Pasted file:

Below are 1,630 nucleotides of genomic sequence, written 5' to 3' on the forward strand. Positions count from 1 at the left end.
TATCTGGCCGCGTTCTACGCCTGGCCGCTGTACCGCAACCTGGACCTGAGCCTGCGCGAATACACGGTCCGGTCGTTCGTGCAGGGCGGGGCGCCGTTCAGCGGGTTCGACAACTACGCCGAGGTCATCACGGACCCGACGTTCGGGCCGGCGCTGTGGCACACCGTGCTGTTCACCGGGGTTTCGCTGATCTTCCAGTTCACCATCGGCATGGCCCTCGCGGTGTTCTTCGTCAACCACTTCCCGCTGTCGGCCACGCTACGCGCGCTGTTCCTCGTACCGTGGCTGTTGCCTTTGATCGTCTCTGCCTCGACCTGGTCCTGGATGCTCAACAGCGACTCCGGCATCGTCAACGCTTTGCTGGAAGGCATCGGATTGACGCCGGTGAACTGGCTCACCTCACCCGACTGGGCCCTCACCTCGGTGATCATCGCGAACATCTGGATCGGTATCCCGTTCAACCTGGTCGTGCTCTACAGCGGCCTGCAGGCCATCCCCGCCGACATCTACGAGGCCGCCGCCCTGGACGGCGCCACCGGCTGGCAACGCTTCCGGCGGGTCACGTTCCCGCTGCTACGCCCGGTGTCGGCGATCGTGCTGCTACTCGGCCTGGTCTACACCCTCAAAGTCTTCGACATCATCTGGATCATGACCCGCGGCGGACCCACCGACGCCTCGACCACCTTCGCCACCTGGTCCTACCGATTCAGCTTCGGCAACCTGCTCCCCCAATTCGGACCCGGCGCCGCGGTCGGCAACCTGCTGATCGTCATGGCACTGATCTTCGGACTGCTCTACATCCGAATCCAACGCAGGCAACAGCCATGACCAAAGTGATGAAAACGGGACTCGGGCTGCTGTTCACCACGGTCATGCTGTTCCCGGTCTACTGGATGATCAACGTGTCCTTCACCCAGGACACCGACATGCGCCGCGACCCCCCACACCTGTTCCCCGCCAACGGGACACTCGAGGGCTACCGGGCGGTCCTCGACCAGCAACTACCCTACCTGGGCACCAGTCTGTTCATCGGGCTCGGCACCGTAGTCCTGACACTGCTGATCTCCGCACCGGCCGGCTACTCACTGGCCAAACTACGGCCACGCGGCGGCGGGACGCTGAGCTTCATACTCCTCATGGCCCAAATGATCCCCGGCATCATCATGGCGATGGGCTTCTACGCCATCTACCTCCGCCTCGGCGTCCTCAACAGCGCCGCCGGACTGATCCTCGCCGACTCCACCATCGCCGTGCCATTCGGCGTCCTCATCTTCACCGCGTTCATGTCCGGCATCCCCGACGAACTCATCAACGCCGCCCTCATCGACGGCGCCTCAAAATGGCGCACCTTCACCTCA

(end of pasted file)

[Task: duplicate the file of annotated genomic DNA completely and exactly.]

Below are 1,630 nucleotides of genomic sequence, written 5' to 3' on the forward strand. Positions count from 1 at the left end.
TATCTGGCCGCGTTCTACGCCTGGCCGCTGTACCGCAACCTGGACCTGAGCCTGCGCGAATACACGGTCCGGTCGTTCGTGCAGGGCGGGGCGCCGTTCAGCGGGTTCGACAACTACGCCGAGGTCATCACGGACCCGACGTTCGGGCCGGCGCTGTGGCACACCGTGCTGTTCACCGGGGTTTCGCTGATCTTCCAGTTCACCATCGGCATGGCCCTCGCGGTGTTCTTCGTCAACCACTTCCCGCTGTCGGCCACGCTACGCGCGCTGTTCCTCGTACCGTGGCTGTTGCCTTTGATCGTCTCTGCCTCGACCTGGTCCTGGATGCTCAACAGCGACTCCGGCATCGTCAACGCTTTGCTGGAAGGCATCGGATTGACGCCGGTGAACTGGCTCACCTCACCCGACTGGGCCCTCACCTCGGTGATCATCGCGAACATCTGGATCGGTATCCCGTTCAACCTGGTCGTGCTCTACAGCGGCCTGCAGGCCATCCCCGCCGACATCTACGAGGCCGCCGCCCTGGACGGCGCCACCGGCTGGCAACGCTTCCGGCGGGTCACGTTCCCGCTGCTACGCCCGGTGTCGGCGATCGTGCTGCTACTCGGCCTGGTCTACACCCTCAAAGTCTTCGACATCATCTGGATCATGACCCGCGGCGGACCCACCGACGCCTCGACCACCTTCGCCACCTGGTCCTACCGATTCAGCTTCGGCAACCTGCTCCCCCAATTCGGACCCGGCGCCGCGGTCGGCAACCTGCTGATCGTCATGGCACTGATCTTCGGACTGCTCTACATCCGAATCCAACGCAGGCAACAGCCATGACCAAAGTGATGAAAACGGGACTCGGGCTGCTGTTCACCACGGTCATGCTGTTCCCGGTCTACTGGATGATCAACGTGTCCTTCACCCAGGACACCGACATGCGCCGCGACCCCCCACACCTGTTCCCCGCCAACGGGACACTCGAGGGCTACCGGGCGGTCCTCGACCAGCAACTACCCTACCTGGGCACCAGTCTGTTCATCGGGCTCGGCACCGTAGTCCTGACACTGCTGATCTCCGCACCGGCCGGCTACTCACTGGCCAAACTACGGCCACGCGGCGGCGGGACGCTGAGCTTCATACTCCTCATGGCCCAAATGATCCCCGGCATCATCATGGCGATGGGCTTCTACGCCATCTACCTCCGCCTCGGCGTCCTCAACAGCGCCGCCGGACTGATCCTCGCCGACTCCACCATCGCCGTGCCATTCGGCGTCCTCATCTTCACCGCGTTCATGTCCGGCATCCCCGACGAACTCATCAACGCCGCCCTCATCGACGGCGCCTCAAAATGGCGCACCTTCACCTCA